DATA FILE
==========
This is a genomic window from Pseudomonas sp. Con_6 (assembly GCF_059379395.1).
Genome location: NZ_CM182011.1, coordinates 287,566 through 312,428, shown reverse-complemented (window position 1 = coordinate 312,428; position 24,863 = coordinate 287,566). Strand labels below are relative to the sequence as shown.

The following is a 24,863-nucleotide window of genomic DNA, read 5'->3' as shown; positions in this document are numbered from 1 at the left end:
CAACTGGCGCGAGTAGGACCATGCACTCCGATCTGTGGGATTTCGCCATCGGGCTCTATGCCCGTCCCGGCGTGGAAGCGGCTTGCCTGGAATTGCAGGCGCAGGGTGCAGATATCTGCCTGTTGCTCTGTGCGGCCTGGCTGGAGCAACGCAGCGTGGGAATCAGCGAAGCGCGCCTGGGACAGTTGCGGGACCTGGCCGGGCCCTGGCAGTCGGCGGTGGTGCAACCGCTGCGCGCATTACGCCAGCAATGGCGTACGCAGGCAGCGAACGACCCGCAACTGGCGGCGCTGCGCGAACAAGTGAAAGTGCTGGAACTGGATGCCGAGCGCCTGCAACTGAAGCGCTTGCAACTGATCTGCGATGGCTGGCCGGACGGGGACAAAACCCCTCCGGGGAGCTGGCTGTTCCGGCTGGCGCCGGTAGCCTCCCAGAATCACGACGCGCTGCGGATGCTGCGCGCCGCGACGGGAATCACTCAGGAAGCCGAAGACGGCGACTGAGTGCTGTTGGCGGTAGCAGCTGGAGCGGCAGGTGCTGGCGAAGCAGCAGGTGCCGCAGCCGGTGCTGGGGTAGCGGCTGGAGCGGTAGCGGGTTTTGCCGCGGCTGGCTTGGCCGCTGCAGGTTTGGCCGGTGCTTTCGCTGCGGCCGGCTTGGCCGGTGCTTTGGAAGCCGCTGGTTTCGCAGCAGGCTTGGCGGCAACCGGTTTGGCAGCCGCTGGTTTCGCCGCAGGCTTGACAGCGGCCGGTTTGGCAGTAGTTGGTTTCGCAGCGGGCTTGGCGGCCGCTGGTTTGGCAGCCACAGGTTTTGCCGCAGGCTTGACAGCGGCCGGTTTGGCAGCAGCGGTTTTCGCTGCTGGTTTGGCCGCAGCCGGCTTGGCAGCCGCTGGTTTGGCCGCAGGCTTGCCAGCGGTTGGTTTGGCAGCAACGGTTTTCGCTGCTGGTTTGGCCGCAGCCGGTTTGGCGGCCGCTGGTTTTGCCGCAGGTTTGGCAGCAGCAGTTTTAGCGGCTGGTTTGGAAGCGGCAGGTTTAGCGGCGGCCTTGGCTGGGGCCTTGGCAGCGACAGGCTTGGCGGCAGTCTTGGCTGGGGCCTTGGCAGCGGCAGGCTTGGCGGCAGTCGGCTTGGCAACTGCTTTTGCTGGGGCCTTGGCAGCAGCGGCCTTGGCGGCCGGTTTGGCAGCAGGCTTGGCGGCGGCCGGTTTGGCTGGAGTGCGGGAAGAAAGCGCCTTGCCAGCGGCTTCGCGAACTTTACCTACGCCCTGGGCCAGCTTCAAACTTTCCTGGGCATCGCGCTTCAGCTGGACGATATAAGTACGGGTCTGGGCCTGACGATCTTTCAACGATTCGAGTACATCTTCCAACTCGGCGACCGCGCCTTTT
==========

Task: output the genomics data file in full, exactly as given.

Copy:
This is a genomic window from Pseudomonas sp. Con_6 (assembly GCF_059379395.1).
Genome location: NZ_CM182011.1, coordinates 287,566 through 312,428, shown reverse-complemented (window position 1 = coordinate 312,428; position 24,863 = coordinate 287,566). Strand labels below are relative to the sequence as shown.

The following is a 24,863-nucleotide window of genomic DNA, read 5'->3' as shown; positions in this document are numbered from 1 at the left end:
CAACTGGCGCGAGTAGGACCATGCACTCCGATCTGTGGGATTTCGCCATCGGGCTCTATGCCCGTCCCGGCGTGGAAGCGGCTTGCCTGGAATTGCAGGCGCAGGGTGCAGATATCTGCCTGTTGCTCTGTGCGGCCTGGCTGGAGCAACGCAGCGTGGGAATCAGCGAAGCGCGCCTGGGACAGTTGCGGGACCTGGCCGGGCCCTGGCAGTCGGCGGTGGTGCAACCGCTGCGCGCATTACGCCAGCAATGGCGTACGCAGGCAGCGAACGACCCGCAACTGGCGGCGCTGCGCGAACAAGTGAAAGTGCTGGAACTGGATGCCGAGCGCCTGCAACTGAAGCGCTTGCAACTGATCTGCGATGGCTGGCCGGACGGGGACAAAACCCCTCCGGGGAGCTGGCTGTTCCGGCTGGCGCCGGTAGCCTCCCAGAATCACGACGCGCTGCGGATGCTGCGCGCCGCGACGGGAATCACTCAGGAAGCCGAAGACGGCGACTGAGTGCTGTTGGCGGTAGCAGCTGGAGCGGCAGGTGCTGGCGAAGCAGCAGGTGCCGCAGCCGGTGCTGGGGTAGCGGCTGGAGCGGTAGCGGGTTTTGCCGCGGCTGGCTTGGCCGCTGCAGGTTTGGCCGGTGCTTTCGCTGCGGCCGGCTTGGCCGGTGCTTTGGAAGCCGCTGGTTTCGCAGCAGGCTTGGCGGCAACCGGTTTGGCAGCCGCTGGTTTCGCCGCAGGCTTGACAGCGGCCGGTTTGGCAGTAGTTGGTTTCGCAGCGGGCTTGGCGGCCGCTGGTTTGGCAGCCACAGGTTTTGCCGCAGGCTTGACAGCGGCCGGTTTGGCAGCAGCGGTTTTCGCTGCTGGTTTGGCCGCAGCCGGCTTGGCAGCCGCTGGTTTGGCCGCAGGCTTGCCAGCGGTTGGTTTGGCAGCAACGGTTTTCGCTGCTGGTTTGGCCGCAGCCGGTTTGGCGGCCGCTGGTTTTGCCGCAGGTTTGGCAGCAGCAGTTTTAGCGGCTGGTTTGGAAGCGGCAGGTTTAGCGGCGGCCTTGGCTGGGGCCTTGGCAGCGACAGGCTTGGCGGCAGTCTTGGCTGGGGCCTTGGCAGCGGCAGGCTTGGCGGCAGTCGGCTTGGCAACTGCTTTTGCTGGGGCCTTGGCAGCAGCGGCCTTGGCGGCCGGTTTGGCAGCAGGCTTGGCGGCGGCCGGTTTGGCTGGAGTGCGGGAAGAAAGCGCCTTGCCAGCGGCTTCGCGAACTTTACCTACGCCCTGGGCCAGCTTCAAACTTTCCTGGGCATCGCGCTTCAGCTGGACGATATAAGTACGGGTCTGGGCCTGACGATCTTTCAACGATTCGAGTACATCTTCCAACTCGGCGACCGCGCCTTTT